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Rex Rays on Adobe Walls in the Southwest

In 2009 I saw Rex Ray’s Discolaria (96” x 304”) at MCA Denver. Shortly after returning from Denver I stumbled onto a solo exhibition from the same artist at Turner Carroll Gallery in Santa Fe.

Rex Ray, Hydrosperae

The elaborate patterning and technical ability of Ray’s works immediately struck me—the precision with which each collaged part adheres to the canvas or wood panel. And Ray’s pieces have many parts.

Imagine a child’s sense of color, combined with “whirly dirly thingys”, perhaps from a fairground or circus, along with curvilinear Seuss-like dripping trees, studded lines and kaleidoscopes; that’s a Rex Ray. Ray tends away from the straight line. However, his lines are hard-edged, which might sound like a contradiction. In total, what is most striking in a Rex Ray is the clarity of the hand-cut lines from paper—the hard edges—that are so precise.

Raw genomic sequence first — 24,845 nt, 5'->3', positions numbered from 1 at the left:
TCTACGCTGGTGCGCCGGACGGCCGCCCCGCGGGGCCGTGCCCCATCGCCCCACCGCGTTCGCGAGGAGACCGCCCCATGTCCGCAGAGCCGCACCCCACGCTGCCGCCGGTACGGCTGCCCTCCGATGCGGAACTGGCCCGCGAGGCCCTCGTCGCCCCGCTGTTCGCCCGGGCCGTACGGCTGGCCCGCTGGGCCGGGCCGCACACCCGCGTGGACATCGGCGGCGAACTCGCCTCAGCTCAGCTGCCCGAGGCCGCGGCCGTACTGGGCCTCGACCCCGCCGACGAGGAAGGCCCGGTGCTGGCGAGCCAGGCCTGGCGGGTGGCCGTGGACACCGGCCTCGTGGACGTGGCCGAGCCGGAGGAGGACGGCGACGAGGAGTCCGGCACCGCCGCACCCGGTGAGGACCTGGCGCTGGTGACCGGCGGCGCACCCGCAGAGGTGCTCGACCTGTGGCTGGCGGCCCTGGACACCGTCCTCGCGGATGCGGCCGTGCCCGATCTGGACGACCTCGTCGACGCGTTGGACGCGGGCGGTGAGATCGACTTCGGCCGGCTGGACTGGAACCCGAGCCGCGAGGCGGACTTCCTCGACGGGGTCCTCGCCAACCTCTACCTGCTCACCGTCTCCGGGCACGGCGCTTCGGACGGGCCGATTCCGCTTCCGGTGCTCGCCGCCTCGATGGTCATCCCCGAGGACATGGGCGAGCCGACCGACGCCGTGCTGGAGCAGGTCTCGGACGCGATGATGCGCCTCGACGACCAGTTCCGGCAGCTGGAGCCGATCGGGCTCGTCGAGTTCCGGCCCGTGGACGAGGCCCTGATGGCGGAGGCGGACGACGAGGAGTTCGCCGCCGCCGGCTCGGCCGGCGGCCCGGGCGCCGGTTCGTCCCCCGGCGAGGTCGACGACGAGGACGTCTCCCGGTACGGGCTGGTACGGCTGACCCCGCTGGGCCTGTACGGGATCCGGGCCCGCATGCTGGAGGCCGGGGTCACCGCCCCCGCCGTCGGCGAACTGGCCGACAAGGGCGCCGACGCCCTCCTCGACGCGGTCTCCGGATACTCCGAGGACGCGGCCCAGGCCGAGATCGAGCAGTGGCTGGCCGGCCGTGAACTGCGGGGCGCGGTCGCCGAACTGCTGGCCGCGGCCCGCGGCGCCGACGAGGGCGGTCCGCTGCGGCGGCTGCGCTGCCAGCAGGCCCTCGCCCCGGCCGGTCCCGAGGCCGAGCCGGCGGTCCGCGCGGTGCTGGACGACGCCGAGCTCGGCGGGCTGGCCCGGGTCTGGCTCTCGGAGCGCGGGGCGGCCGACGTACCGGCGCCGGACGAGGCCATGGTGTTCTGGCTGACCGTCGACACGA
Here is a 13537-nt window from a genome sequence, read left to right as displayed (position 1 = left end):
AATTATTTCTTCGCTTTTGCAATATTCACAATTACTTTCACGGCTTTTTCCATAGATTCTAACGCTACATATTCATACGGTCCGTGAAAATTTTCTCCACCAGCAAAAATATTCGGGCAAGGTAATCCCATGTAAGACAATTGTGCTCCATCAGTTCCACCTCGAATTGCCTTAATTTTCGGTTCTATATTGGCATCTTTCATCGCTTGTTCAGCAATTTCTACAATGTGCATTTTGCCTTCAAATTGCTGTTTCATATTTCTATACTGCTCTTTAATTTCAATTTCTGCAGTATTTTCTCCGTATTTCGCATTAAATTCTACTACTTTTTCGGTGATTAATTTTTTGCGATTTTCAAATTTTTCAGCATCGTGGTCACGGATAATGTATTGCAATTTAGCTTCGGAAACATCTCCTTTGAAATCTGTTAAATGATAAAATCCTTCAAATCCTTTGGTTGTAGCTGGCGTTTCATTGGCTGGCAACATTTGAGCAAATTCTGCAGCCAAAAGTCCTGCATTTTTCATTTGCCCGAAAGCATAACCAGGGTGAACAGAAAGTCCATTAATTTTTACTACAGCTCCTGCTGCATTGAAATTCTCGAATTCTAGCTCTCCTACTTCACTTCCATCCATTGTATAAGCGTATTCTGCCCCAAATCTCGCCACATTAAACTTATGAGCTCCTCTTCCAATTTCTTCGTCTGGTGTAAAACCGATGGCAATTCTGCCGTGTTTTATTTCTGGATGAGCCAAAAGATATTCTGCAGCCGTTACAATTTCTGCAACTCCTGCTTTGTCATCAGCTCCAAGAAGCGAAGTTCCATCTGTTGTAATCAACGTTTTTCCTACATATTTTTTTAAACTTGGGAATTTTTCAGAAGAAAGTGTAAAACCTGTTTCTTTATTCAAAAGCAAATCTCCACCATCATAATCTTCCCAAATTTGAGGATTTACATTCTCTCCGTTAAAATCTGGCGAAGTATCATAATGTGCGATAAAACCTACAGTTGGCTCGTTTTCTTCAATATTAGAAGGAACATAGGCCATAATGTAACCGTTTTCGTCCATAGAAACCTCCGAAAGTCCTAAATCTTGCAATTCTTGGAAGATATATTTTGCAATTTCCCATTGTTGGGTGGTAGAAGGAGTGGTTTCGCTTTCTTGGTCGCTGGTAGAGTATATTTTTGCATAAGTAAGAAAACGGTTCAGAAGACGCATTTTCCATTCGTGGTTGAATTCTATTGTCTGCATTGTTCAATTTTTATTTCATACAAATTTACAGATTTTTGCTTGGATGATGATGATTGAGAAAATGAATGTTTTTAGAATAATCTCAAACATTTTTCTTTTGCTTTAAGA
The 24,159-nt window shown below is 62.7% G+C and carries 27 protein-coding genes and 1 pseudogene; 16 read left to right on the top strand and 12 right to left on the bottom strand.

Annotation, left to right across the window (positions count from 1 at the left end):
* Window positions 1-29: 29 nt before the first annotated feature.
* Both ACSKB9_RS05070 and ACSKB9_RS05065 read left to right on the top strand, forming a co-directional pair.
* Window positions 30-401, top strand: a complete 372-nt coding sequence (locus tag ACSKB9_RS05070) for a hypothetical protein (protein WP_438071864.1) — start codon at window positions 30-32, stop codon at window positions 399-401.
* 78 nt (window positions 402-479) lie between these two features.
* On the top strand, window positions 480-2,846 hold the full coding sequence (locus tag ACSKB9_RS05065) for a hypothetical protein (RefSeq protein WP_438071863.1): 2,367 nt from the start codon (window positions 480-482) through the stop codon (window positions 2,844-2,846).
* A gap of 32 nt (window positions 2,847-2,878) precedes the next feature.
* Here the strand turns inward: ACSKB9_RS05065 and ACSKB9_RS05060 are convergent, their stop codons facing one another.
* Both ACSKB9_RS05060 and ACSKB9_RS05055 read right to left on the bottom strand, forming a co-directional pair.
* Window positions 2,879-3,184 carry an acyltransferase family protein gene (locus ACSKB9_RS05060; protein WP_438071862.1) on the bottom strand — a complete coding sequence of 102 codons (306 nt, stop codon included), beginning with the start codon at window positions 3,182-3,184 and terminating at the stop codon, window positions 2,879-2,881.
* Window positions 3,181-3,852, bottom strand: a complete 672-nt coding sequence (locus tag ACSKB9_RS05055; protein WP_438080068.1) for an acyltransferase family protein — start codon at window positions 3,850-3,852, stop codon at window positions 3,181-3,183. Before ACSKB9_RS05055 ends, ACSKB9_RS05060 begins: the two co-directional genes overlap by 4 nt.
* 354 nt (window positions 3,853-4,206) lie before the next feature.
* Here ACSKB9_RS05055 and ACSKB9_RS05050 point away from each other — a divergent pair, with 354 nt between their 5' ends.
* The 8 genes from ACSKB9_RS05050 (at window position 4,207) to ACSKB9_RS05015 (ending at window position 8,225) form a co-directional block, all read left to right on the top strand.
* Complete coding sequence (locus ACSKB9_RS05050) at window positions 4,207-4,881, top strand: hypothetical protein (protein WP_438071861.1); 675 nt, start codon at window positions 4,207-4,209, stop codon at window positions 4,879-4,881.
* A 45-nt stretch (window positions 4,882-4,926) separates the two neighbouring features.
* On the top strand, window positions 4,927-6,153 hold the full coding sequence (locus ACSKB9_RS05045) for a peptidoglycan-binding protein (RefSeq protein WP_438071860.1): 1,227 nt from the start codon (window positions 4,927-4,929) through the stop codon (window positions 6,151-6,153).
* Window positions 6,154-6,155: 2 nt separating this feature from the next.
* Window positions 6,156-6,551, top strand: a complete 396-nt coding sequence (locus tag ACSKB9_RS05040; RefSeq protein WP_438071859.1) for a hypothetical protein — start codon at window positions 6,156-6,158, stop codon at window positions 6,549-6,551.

Rex Ray, Baromyces

Ray refers to his art as influenced by his first profession as a graphic designer, commenting that “the hard edges, the symmetry, and the bright colors,” are aesthetic choices he brings to both art and design. (His book titled Art + Design offers more on this subject.)

Rex Ray, Lentoria

A series of Ray’s works are currently on display at Turner Carroll Gallery. Also note: Rays look fantastic hung on adobe walls.

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